Increased irritability – Your child may come across as moody or irritable which maybe a harder sign to detect.

A yeast infection – may affect girls with type 1 diabetes. This may affect them in the genital region. Babies with type 1 diabetes may develop diaper/ nappy rash.

Trouble with eyes – a child may get blurred vision as fluids will be being pulled from the lenses.


Unfortunately there is a growing incidence of young children with diabetes. You need to keep an eye out for symptoms of a child with diabetes. For very young children with diabetes this maybe very difficult to gauge but keep the tell-tale signs listed above in mind. On the positive side I do believe that a cure for diabetes will be found in my lifetime.

Please also read my blog post on diabetes and pregnancy complications and normal blood sugar levels for diabetics.

Please comment below if you have a child with diabetes or to ask questions about symptoms of a child with diabetes.

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  1. Margaret

    This is an excellent article and I hope every parent reads it. I read recently that type 2 diabetes is occurring in younger age groups and I was very surprised. It was always thought of as the mature aged people who were likely to get it. I guess it is related to the amount of junk food kids are eating and lack of exercise. Type 1 diabetes is a real challenge for the parent of a child and the younger the child the harder it is. I am eternally grateful my children were healthy.

    1. Ben (Post author)

      It is amazing that type 2 diabetes is becoming more prevalent among a younger age group. I agree with your comments that junk food maybe to blame. Im so glad that your children are all healthy. Make sure that they understand how important it is to stay healthy,,,

  2. Martin Kelly

    What a great site,I knew a neigbor had it when I was growing up saw him drink pitcher after pitcher of coolaid and saw it happen.It seems like mothers are more aware of sugar and food these days.You should include an article on sugar by a fabour dr Lustig / something like that I neverr knew gods could get it 1 wow. And I really like your section on latest developments fantastic site with new upcoming information-all in all a great site and resource thanks for sharing.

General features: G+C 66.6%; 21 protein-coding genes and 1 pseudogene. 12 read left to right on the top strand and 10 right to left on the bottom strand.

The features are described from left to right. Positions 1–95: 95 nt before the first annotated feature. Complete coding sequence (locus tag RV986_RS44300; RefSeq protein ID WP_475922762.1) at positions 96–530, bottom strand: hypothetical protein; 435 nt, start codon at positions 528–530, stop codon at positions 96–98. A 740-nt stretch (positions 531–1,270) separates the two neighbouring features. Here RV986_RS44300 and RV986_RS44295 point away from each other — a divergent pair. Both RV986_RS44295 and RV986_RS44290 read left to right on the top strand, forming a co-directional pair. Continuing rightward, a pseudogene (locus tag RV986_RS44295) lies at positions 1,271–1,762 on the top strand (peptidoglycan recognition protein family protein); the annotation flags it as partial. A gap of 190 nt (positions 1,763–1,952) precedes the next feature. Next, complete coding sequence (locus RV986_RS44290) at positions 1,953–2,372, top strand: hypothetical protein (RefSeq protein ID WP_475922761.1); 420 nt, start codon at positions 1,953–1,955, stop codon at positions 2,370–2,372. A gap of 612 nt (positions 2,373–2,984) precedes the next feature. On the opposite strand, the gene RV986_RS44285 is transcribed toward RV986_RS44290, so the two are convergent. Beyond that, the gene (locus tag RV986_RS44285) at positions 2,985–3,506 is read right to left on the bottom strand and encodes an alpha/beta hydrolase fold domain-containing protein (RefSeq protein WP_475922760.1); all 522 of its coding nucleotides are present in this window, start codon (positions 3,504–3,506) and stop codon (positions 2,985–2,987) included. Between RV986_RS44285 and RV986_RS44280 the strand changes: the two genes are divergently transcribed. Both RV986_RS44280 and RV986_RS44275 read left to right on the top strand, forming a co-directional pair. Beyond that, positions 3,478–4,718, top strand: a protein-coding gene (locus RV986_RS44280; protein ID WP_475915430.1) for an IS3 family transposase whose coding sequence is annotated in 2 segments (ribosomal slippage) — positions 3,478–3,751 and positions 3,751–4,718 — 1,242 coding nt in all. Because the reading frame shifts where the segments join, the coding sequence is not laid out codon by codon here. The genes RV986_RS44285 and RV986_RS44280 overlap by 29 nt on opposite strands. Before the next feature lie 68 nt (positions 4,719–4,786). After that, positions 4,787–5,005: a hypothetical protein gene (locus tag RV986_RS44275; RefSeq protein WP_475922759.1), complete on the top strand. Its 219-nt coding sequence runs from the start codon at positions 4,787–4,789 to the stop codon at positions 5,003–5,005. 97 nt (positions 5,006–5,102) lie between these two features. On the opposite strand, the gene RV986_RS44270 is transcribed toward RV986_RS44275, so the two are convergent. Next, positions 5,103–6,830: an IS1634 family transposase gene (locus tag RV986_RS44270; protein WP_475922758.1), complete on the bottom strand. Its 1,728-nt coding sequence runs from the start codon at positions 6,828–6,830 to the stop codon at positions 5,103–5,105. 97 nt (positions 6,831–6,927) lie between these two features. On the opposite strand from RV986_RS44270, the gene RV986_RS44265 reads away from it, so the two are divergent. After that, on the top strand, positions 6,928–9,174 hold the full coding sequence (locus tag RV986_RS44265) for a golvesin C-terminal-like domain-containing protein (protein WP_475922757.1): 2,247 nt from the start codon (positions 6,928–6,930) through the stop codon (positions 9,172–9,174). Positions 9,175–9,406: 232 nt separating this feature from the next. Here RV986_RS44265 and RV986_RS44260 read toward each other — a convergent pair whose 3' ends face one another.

1. Ben (Post author)

      Thanks Martin. Yes parents should be a lot more aware these days. There is a tonne of information about ingredients of food available. It’s important to have treats every now and again though. Everything in moderation as they say!

  3. Kris

    This is such an informative article. All parents should be aware of these symptoms to watch for as without education, these symptoms could be missed and misinterpreted as just normal childlike idiosyncracies. My children are constantly hungry, and often desperately thirsty, but I know they are just being themselves. Are they sick or lethargic with diabetes? Is type 1 the insulin dependent one? What age can this disease onset?
    Thanks for the information, Kris

    1. Ben (Post author)

      Unexplained weight loss, being excessively thirsty and being up several times at night urinating were the three main symptoms that I experienced many years ago. Your kids are probably fine but there is nothing wrong with a blood test to confirm that things are all good. Type 1 diabetes is insulin dependant which means daily insulin injections. It can affect children of an age, that is why it is called juvenile diabetes.